Financial planner Robinson Crawford has invested his entire individual retirement account in just four exchange-traded funds tracking cheap stocks as well as hot ones in the U.S. and overseas. His logic: Academic research indicates that stocks possessing value and momentum qualities, or “factors,” do well, so why not invest solely in them? He wouldn’t dare adopt that approach for his clients, however. “It’s a high volatility strategy,” says the 28-year-old founder of Montebello Avenue, a Scottsdale, Ariz.–based advisory firm. “You’ve got to really understand what you’re buying.”

Unfortunately, most investors can’t understand because too many factor-based products have flooded the market. According to Morningstar, there are 771 factor ETFs and mutual funds, with more than $1 trillion in assets. Meanwhile, academics have identified some 400 factors, many via data-mining or back-testing. “Many of these factors have been so-called discovered, but it’s just basically lucky—if you try enough things, something is going to look like it works within [a study’s] sample,” says Campbell Harvey, a partner at Research Affiliates who has published papers critical of the factor data-mining explosion.

Given that, how can you build an effective factor-based portfolio? First, identify factors that have real-world track records and significant academic support. Harvey, in a paper titled “Alice’s Adventures in Factorland,” tracks the historical provenance of the key factors and their efficacy. Even the estimable value factor identified by Nobel Prize winners Eugene Fama and Kenneth French dates back only to their 1992 “three factor model” paper, a long period by market standards, but only a twinkling from a scientific one. (Climate science, for instance, dates back to the early 1900s.) That said, a nonacademic version of value investing has existed since the publication of Security Analysis by Benjamin Graham and David Dodd in 1934.

In addition to value, size, momentum, and low volatility, factors have long track records of success. Interestingly, the small-cap, or “size” factor, identified in 1975, works, but academics now believe that’s because it’s a composite of other factors—value and illiquidity. Also, low-volatility (1966) or, as Harvey terms it, “low beta” stocks historically don’t beat the market but instead equal it, making for better risk-adjusted returns, i.e., advantageous for conservative investors. High operating profitability has been one of the few factors to work well since the 2008 crash, yet the results prior to 2013 are back-tested. High quality stocks have also won, but the factor dates back to only 2003.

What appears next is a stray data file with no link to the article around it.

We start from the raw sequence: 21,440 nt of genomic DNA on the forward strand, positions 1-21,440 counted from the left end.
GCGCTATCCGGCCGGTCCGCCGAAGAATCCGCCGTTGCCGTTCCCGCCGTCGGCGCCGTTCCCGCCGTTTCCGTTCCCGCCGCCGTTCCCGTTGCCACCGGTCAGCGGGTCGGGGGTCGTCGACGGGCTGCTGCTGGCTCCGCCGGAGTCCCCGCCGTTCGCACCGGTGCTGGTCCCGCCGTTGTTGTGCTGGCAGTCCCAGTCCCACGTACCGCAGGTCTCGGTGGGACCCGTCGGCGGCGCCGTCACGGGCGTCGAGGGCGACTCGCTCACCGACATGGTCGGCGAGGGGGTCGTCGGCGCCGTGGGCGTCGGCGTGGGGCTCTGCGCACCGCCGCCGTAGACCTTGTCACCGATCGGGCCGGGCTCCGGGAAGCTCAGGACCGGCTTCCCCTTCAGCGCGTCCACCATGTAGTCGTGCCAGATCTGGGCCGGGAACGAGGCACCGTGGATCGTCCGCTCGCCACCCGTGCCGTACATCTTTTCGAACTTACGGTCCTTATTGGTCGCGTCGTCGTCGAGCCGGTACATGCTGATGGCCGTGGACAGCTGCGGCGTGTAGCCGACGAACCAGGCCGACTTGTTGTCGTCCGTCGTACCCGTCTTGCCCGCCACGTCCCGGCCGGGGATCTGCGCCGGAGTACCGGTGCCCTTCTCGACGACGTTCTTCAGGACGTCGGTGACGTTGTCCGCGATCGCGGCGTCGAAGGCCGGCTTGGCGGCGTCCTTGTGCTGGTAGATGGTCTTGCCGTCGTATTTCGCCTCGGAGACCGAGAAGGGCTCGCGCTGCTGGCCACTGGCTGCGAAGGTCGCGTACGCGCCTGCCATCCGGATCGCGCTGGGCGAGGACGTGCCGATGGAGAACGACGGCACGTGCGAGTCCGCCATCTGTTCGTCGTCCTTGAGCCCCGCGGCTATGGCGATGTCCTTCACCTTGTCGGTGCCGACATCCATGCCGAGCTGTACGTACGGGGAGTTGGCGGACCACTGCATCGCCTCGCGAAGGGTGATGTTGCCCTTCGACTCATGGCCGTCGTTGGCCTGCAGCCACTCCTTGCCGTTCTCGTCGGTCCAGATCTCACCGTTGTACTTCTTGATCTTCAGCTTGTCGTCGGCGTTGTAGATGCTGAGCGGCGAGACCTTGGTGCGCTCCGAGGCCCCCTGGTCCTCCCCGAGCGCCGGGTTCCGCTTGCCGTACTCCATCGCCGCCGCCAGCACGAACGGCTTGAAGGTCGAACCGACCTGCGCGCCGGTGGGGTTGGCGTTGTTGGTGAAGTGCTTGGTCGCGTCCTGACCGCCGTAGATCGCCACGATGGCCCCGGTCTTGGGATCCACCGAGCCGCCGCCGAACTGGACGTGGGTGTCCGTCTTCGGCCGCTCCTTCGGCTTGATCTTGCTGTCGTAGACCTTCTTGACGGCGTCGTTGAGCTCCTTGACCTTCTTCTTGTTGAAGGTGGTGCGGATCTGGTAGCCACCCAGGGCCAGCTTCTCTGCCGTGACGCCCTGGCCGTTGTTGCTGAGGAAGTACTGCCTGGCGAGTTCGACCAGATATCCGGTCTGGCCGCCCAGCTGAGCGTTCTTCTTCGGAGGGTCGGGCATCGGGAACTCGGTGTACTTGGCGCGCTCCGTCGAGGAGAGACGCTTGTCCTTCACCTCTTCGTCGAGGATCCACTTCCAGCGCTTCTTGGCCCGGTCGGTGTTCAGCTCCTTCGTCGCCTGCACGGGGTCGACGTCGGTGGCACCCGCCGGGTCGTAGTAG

Once you’ve chosen factors, you must decide how to invest in them. For investors who don’t like straying too far from the market and thereby risk underperforming it—what is known as tracking error—a market-cap-weighted factor index such as Vanguard Value (ticker: VTV) might be best. But by weighting stocks that fit the factor criteria by their market value, you do not get the purest expression of the factor. The largest value stock isn’t necessarily the cheapest one. A better alternative if you can handle the additional tracking error is to buy a fund that weights the stocks based on their factor exposure, such as iShares Edge MSCI USA Value Factor (VLUE).

Crawford owns Alpha Architect U.S. Quantitative Value (QVAL) because he sees it as the purest expression of the factor. That ETF holds just 40 stocks screened specifically for their value characteristics. By contrast, Vanguard Value holds 338, and iShares Edge MSCI USA Value Factor holds 147.

But concentration raises stock-specific risk and, often, volatility. The QVAL ETF’s standard deviation—a volatility measure—is 53% higher than the S&P 500 index’s. “Our strategies have about 300 holdings in them, and we have some stock-specific risk,” says founder Gregg Fisher of Gerstein Fisher, an advisor that has run factor portfolios for more than 20 years. “If you’ve got a portfolio of 30 to 50 stocks, you’re really an active manager. You can’t have reliable exposure to these factors in a broad diversified way with 30 to 50 names.”

Unfortunately, the most difficult question to answer with factors is how much to allocate to them. While some, such as Harvey, advocate tactical, contrarian shifts to factors based on macroeconomic conditions and which factor has underperformed recently or is “cheapest,” others, like Fisher, argue that timing one’s factor allocation is as difficult as timing the market overall.

If doing the allocation yourself seems too complicated, you could opt for a multifactor ETF, which does the factor selection for you. Two top performers are SPDR MSCI USA StrategicFactors (QUS), which equal weights value, quality, and low-volatility stocks, and Hartford Multifactor US Equity (ROUS), which allocates 50% to value, 30% to momentum, and 20% to quality. But doing so may be too cookie-cutter for your needs.

Fisher advocates a customized “life cycle” allocation based on age and risk tolerance. In a 2018 paper, he examined the returns and volatility for various hypothetical factor portfolios and found that shifting as you age from the most volatile factor strategies—small-cap value, which combines size and value factors, to the least volatile—quality—produced the best results. Fisher’s approach accounts for the fact that a retiree’s time horizon is quite different from a recent grad’s.

To succeed in factor investing requires an honest appraisal of your ability to stomach long periods of underperformance. The impatient should have the lowest factor exposure. The worst thing would be to have already missed the market’s return and then dump a factor fund from frustration before it has had a chance to win. 

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